misty copeland

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Principal dancer for the American Ballet Theater, Misty Copeland, discussed the lasting impacts George Floyd’s death has had in the ballet world during a recent interview with Pointe Magazine for her new book, “Black Ballerinas: My Journey To Our Legacy.”

The book — which was released Nov. 2 — is geared towards middle schoolers who can take inspiration from Misty’s story and “the trailblazing women who made [Misty’s] own success possible by pushing back against repression and racism with their talent and tenacity.”

RELATED CONTENT: “‘I Didn’t Fit The Mold:’ First Look At Misty Copeland’s Documentary, ‘A Ballerina’s Tale'”

As the first African-American ballerina to become a principal dancer for the American Ballet Theater (ABT), Misty has experienced her fair share of obstacles and discrimination as she’s made her way to the top. Like many other industries, the ballet world has historically struggled with making the art of ballet and the craft of its performers accessible and diverse.

In her interview with Pointe Magazine, Copeland said that in the time since the racial reckoning that occurred in the aftermath of Floyd’s death, she’s finally seeing some changes happen in the ballet scene related to diversity and representation.

RELATED CONTENT: “Ballerina Raven Wilkinson On Dealing With Racism In Her Storied Career And Mentoring Misty Copeland”

“It’s been incredible,” Copeland said of the effects in the industry following Floyd’s passing and subsequent protests. “What’s happened in the last year and a half is the most movement I’ve seen in all of my career. It’s been pretty impressive to see such change in a really short, concentrated period of time because of this racial reckoning within the world.”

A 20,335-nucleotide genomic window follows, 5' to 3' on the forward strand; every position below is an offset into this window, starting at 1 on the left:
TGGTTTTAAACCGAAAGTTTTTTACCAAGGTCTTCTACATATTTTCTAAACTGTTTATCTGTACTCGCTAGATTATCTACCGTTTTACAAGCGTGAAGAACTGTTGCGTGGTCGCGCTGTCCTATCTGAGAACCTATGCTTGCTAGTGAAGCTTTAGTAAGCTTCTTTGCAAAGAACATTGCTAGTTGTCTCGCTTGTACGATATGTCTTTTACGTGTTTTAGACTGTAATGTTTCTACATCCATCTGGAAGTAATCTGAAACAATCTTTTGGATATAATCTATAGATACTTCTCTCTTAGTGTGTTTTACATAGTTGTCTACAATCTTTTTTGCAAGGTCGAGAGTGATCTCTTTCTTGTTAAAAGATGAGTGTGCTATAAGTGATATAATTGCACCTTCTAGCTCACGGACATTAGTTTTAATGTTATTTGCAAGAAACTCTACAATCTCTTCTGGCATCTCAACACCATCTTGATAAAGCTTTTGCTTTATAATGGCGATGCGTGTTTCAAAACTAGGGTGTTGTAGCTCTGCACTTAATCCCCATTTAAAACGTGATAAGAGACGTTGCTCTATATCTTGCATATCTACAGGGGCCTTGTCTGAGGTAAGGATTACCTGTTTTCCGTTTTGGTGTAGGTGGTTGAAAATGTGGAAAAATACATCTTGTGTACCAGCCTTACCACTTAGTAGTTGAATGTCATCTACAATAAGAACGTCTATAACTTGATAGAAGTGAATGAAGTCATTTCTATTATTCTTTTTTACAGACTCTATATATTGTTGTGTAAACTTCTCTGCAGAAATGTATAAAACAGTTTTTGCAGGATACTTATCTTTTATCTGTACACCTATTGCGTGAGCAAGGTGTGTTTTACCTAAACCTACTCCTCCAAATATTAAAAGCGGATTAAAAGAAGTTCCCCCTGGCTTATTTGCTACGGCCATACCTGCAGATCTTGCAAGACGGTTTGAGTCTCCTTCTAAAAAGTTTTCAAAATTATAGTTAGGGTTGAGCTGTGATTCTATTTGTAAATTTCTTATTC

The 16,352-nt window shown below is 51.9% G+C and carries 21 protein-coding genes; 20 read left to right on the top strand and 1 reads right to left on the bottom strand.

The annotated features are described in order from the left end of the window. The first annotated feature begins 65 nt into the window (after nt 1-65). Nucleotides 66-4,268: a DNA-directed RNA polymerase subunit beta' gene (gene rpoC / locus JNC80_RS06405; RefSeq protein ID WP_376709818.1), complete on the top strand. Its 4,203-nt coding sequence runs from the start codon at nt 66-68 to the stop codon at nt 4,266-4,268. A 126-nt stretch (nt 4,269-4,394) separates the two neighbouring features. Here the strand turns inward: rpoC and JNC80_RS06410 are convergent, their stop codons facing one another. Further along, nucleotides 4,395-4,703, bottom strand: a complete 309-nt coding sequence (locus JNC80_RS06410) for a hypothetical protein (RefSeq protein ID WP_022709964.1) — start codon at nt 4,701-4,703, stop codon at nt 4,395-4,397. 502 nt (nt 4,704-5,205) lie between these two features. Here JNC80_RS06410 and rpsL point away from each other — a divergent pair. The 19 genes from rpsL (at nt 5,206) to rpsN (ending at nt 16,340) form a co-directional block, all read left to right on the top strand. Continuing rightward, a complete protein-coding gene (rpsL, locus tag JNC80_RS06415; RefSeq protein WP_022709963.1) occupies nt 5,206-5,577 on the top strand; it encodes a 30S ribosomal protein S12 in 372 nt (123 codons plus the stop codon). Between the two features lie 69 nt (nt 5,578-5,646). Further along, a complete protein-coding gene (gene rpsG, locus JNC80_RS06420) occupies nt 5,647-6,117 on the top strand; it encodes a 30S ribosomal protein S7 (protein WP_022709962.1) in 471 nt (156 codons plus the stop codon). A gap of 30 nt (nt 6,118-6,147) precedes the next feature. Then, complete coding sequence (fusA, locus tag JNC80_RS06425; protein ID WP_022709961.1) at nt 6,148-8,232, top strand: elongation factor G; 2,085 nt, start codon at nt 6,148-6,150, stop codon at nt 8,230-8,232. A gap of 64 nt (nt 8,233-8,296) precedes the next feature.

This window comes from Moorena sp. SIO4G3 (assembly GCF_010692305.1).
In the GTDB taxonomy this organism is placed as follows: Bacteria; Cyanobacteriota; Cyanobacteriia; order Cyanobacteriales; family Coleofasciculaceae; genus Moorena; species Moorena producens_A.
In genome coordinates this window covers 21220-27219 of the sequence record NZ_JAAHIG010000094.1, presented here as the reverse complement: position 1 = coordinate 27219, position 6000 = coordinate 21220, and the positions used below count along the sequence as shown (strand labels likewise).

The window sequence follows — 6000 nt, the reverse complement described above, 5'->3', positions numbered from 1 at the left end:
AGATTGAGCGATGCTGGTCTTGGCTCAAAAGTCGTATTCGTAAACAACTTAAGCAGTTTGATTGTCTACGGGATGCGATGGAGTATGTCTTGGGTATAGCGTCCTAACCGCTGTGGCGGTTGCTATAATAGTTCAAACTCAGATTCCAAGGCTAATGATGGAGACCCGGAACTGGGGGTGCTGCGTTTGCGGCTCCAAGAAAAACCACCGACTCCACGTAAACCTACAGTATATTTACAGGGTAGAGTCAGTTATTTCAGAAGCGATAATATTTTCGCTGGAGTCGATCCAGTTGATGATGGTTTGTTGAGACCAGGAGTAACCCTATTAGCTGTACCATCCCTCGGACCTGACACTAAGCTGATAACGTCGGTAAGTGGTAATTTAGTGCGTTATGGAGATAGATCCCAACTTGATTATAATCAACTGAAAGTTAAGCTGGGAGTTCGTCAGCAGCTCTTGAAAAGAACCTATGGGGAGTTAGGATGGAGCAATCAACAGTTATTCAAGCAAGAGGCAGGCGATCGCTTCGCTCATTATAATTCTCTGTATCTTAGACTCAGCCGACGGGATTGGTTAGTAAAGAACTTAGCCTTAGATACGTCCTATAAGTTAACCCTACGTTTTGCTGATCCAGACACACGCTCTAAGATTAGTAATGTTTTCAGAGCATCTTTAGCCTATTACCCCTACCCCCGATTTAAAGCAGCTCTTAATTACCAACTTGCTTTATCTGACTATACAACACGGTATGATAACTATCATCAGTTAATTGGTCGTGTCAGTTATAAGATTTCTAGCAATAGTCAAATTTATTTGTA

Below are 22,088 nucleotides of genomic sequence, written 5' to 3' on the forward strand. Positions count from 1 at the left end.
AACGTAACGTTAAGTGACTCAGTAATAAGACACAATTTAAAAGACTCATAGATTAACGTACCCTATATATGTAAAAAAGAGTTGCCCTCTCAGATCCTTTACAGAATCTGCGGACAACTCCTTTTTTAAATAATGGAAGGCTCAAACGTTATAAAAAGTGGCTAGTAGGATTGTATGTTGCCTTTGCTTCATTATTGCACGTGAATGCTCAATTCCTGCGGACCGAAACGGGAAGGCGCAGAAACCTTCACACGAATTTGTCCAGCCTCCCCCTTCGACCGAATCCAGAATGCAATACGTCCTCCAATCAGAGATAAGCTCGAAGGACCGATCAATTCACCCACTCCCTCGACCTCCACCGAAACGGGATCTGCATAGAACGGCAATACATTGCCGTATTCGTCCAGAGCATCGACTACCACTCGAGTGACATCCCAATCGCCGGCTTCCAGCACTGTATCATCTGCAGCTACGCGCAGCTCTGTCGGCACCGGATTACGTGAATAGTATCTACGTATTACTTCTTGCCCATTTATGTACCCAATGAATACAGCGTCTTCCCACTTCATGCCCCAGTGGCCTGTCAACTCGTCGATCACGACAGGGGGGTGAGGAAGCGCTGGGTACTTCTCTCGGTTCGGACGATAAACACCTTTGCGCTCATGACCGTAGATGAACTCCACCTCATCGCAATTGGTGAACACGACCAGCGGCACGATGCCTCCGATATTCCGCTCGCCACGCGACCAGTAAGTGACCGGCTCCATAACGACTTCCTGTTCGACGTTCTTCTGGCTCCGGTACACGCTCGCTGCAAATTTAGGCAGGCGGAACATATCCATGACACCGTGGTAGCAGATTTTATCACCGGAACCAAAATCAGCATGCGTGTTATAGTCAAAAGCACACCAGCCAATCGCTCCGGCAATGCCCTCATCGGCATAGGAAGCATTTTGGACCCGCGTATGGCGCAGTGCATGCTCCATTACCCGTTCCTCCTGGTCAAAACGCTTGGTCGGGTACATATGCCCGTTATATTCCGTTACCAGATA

Noting that she “recently watched” Black male ballet dancer Calvin Royal III make his debut as Albrecht in the ballet “Giselle,” Copeland also spoke about the industry changes in how Black ballerinas are styled as well.

“And for my entire career, there have been a lot of discussions about whether Black dancers should wear tights that represented their skin color,” Copeland emphasized. “To see [corps member] Erica Lall onstage in “Giselle,” wearing tights that were her color, was huge progress. I felt like I saw her as a person the way that every other dancer is allowed to be seen as an individual, even if they’re in the corps de ballet.”

“At ABT, we’ve had talks about diversity initiatives and bringing in more people of color, not just within the company but in other areas of the institution, and to see it happening is huge,” Copeland shared. “Now, it’s everyone’s responsibility to keep it moving, and not to settle in this moment.”

“I think next is tackling the stories that we’re telling onstage, especially here in America. They need to be relevant and [show] that there’s more than one type of person,” the star ballerina noted.

If you’re interested in “Black Ballerinas: My Journey To Our Legacy,” find retailers here.

RELATED CONTENT: “Women Of Black History: 5 Things To Know About Prima Ballerina Janet Collins”

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